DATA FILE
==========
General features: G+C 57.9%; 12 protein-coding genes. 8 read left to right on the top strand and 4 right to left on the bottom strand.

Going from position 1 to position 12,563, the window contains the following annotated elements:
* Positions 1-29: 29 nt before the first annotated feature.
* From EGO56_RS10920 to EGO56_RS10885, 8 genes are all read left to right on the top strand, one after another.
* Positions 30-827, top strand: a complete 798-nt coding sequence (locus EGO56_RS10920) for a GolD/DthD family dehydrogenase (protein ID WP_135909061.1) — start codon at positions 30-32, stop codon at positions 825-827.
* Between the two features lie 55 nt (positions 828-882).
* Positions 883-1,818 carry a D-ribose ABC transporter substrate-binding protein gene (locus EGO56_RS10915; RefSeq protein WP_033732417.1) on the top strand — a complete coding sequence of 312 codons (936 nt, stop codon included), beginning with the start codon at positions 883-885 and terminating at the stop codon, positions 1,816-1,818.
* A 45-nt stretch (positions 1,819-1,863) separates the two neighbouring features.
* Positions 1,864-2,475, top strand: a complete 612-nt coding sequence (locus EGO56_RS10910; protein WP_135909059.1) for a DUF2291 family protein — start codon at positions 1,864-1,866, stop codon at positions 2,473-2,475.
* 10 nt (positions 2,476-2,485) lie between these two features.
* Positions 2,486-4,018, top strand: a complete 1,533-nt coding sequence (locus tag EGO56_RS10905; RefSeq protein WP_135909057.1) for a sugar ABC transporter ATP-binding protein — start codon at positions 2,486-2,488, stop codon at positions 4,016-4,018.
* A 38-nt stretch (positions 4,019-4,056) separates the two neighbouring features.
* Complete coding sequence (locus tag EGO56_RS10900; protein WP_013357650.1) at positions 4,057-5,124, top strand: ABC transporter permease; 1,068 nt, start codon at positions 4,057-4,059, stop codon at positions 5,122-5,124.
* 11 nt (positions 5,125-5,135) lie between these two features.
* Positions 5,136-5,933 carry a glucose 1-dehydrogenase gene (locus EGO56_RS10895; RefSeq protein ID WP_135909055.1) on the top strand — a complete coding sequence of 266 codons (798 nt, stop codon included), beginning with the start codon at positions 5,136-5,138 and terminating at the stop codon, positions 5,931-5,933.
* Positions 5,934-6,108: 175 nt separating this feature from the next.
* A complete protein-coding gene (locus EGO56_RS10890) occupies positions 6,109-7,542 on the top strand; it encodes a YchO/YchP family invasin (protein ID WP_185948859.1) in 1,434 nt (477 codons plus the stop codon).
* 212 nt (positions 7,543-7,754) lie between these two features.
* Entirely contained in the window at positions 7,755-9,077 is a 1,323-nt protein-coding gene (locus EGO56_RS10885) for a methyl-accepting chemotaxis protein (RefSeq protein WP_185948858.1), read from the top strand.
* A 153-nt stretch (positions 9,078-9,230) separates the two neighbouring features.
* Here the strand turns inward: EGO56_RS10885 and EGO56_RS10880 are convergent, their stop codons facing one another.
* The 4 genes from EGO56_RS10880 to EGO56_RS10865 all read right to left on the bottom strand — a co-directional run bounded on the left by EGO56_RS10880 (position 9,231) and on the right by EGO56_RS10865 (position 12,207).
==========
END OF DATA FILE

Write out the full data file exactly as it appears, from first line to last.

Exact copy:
General features: G+C 57.9%; 12 protein-coding genes. 8 read left to right on the top strand and 4 right to left on the bottom strand.

Going from position 1 to position 12,563, the window contains the following annotated elements:
* Positions 1-29: 29 nt before the first annotated feature.
* From EGO56_RS10920 to EGO56_RS10885, 8 genes are all read left to right on the top strand, one after another.
* Positions 30-827, top strand: a complete 798-nt coding sequence (locus EGO56_RS10920) for a GolD/DthD family dehydrogenase (protein ID WP_135909061.1) — start codon at positions 30-32, stop codon at positions 825-827.
* Between the two features lie 55 nt (positions 828-882).
* Positions 883-1,818 carry a D-ribose ABC transporter substrate-binding protein gene (locus EGO56_RS10915; RefSeq protein WP_033732417.1) on the top strand — a complete coding sequence of 312 codons (936 nt, stop codon included), beginning with the start codon at positions 883-885 and terminating at the stop codon, positions 1,816-1,818.
* A 45-nt stretch (positions 1,819-1,863) separates the two neighbouring features.
* Positions 1,864-2,475, top strand: a complete 612-nt coding sequence (locus EGO56_RS10910; protein WP_135909059.1) for a DUF2291 family protein — start codon at positions 1,864-1,866, stop codon at positions 2,473-2,475.
* 10 nt (positions 2,476-2,485) lie between these two features.
* Positions 2,486-4,018, top strand: a complete 1,533-nt coding sequence (locus tag EGO56_RS10905; RefSeq protein WP_135909057.1) for a sugar ABC transporter ATP-binding protein — start codon at positions 2,486-2,488, stop codon at positions 4,016-4,018.
* A 38-nt stretch (positions 4,019-4,056) separates the two neighbouring features.
* Complete coding sequence (locus tag EGO56_RS10900; protein WP_013357650.1) at positions 4,057-5,124, top strand: ABC transporter permease; 1,068 nt, start codon at positions 4,057-4,059, stop codon at positions 5,122-5,124.
* 11 nt (positions 5,125-5,135) lie between these two features.
* Positions 5,136-5,933 carry a glucose 1-dehydrogenase gene (locus EGO56_RS10895; RefSeq protein ID WP_135909055.1) on the top strand — a complete coding sequence of 266 codons (798 nt, stop codon included), beginning with the start codon at positions 5,136-5,138 and terminating at the stop codon, positions 5,931-5,933.
* Positions 5,934-6,108: 175 nt separating this feature from the next.
* A complete protein-coding gene (locus EGO56_RS10890) occupies positions 6,109-7,542 on the top strand; it encodes a YchO/YchP family invasin (protein ID WP_185948859.1) in 1,434 nt (477 codons plus the stop codon).
* 212 nt (positions 7,543-7,754) lie between these two features.
* Entirely contained in the window at positions 7,755-9,077 is a 1,323-nt protein-coding gene (locus EGO56_RS10885) for a methyl-accepting chemotaxis protein (RefSeq protein WP_185948858.1), read from the top strand.
* A 153-nt stretch (positions 9,078-9,230) separates the two neighbouring features.
* Here the strand turns inward: EGO56_RS10885 and EGO56_RS10880 are convergent, their stop codons facing one another.
* The 4 genes from EGO56_RS10880 to EGO56_RS10865 all read right to left on the bottom strand — a co-directional run bounded on the left by EGO56_RS10880 (position 9,231) and on the right by EGO56_RS10865 (position 12,207).